Mental health service provision in low and middle-income countries: recent developments

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Purpose of review

The study discusses key issues and concepts of how to provide basic mental health services for people with mental disorders in low and middle-income countries (LAMICs).

Recent findings

In the last years a considerable gap between mental healthcare needs and available services in LAMICs has been documented. The transformation of hospital-based to community-based mental health and the building of accessible services in low-resource settings require mental health training of primary care providers, task-sharing/task-shifting models, involvement of families and peers and basic models of community rehabilitation. Several international initiatives have been set up to increase the evidence base and test the feasibility, acceptability, and effectiveness of these approaches which are not new but which have been implemented in only a small amount of LAMICs. A combination of interventions on different levels (governance, legislation, providers, and community) is necessary.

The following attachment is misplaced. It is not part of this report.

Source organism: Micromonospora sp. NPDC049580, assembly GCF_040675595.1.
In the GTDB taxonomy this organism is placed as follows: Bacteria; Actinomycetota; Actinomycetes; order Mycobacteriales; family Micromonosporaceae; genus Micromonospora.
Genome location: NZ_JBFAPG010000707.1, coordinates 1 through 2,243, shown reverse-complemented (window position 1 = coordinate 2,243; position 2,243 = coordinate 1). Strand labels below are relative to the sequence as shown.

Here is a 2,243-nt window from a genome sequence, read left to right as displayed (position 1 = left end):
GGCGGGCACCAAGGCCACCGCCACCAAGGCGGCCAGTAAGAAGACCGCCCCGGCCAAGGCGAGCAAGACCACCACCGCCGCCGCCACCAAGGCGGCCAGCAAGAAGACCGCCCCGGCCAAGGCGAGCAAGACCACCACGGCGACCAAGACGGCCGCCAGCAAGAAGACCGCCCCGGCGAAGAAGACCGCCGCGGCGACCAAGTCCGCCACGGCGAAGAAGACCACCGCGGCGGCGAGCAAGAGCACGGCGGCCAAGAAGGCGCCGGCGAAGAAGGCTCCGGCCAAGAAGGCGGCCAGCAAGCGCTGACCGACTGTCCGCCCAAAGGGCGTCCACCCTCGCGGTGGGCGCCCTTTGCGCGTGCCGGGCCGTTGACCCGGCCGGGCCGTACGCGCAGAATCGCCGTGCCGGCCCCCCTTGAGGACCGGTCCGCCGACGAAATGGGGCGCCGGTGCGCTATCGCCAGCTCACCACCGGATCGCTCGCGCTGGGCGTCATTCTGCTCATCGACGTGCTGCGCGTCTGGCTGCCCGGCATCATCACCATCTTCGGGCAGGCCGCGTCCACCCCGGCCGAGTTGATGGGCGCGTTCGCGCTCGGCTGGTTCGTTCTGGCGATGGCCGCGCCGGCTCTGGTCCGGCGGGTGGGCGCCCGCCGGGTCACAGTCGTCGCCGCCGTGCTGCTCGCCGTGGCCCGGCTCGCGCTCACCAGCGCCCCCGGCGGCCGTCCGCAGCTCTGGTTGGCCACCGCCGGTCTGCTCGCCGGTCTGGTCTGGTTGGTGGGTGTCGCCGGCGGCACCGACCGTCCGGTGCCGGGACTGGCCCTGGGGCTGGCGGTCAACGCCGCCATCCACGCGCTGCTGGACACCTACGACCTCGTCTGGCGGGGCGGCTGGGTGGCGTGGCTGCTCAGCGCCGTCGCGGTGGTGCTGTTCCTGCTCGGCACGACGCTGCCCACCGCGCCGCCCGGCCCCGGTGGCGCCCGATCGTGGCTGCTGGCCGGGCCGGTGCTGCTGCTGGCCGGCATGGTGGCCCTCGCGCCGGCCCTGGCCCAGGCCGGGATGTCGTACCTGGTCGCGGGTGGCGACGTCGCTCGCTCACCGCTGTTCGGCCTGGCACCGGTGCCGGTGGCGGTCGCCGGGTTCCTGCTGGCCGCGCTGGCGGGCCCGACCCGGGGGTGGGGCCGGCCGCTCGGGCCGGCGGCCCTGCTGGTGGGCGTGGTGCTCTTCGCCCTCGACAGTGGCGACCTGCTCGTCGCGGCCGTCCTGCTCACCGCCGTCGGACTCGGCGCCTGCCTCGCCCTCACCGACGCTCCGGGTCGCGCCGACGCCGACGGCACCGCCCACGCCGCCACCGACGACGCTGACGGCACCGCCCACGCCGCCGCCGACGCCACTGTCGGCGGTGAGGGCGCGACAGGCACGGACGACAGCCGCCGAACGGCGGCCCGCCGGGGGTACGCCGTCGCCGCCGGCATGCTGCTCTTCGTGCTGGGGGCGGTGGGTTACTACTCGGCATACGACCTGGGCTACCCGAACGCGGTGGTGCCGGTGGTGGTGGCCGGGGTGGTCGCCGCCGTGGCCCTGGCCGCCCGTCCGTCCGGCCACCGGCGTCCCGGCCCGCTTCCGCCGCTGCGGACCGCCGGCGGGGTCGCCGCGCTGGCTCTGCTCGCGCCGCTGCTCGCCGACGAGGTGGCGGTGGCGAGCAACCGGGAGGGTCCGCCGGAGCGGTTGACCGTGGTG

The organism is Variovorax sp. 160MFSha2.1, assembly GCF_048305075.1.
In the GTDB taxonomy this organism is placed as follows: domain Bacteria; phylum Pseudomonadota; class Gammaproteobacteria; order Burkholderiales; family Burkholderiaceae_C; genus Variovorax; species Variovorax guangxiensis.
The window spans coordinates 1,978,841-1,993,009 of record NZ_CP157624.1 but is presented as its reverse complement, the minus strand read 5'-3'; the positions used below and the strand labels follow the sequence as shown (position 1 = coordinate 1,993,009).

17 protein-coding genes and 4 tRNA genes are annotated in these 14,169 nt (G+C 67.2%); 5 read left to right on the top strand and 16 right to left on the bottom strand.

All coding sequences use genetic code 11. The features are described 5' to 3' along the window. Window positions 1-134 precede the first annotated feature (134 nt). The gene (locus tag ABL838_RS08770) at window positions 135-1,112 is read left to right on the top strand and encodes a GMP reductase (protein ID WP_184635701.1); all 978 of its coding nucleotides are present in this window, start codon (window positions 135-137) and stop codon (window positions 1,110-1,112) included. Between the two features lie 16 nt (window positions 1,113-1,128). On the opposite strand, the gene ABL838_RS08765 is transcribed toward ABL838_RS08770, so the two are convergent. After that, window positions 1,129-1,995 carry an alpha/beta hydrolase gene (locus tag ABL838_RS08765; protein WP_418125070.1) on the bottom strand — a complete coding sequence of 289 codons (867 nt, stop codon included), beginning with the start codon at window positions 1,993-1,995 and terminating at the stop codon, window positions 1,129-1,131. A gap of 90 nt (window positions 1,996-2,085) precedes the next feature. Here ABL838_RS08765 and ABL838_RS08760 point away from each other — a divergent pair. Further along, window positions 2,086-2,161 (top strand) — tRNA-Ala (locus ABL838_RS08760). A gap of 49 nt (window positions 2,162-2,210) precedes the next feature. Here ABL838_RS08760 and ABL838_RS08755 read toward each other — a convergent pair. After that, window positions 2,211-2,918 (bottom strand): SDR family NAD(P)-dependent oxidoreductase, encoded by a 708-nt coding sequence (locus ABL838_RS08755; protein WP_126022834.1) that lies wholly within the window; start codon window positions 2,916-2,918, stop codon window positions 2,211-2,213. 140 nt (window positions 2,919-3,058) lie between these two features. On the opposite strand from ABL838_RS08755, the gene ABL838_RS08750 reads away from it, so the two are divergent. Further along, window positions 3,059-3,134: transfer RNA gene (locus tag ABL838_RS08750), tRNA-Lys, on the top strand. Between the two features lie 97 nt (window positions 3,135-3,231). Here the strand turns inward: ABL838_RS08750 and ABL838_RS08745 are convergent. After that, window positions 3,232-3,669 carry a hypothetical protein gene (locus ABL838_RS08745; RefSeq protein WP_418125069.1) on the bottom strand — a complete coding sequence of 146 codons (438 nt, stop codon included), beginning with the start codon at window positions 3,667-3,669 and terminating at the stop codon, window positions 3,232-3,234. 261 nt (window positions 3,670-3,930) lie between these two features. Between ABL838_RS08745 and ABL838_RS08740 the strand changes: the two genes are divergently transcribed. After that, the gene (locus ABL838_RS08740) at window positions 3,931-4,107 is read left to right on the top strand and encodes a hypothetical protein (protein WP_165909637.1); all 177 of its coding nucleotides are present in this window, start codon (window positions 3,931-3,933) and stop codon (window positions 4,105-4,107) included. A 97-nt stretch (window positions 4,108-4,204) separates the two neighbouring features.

It remains to be shown how the recent global mental health movement, beyond increasing international financial resources, will be helpful in finding locally and culturally sensitive solutions to reduce the mental health gap in LAMICs. Although concepts of a well designed mix of services are available, solutions to reduce implementation barriers must be local, and implementation strategies may vary considerably and still lack a sufficient evidence base.

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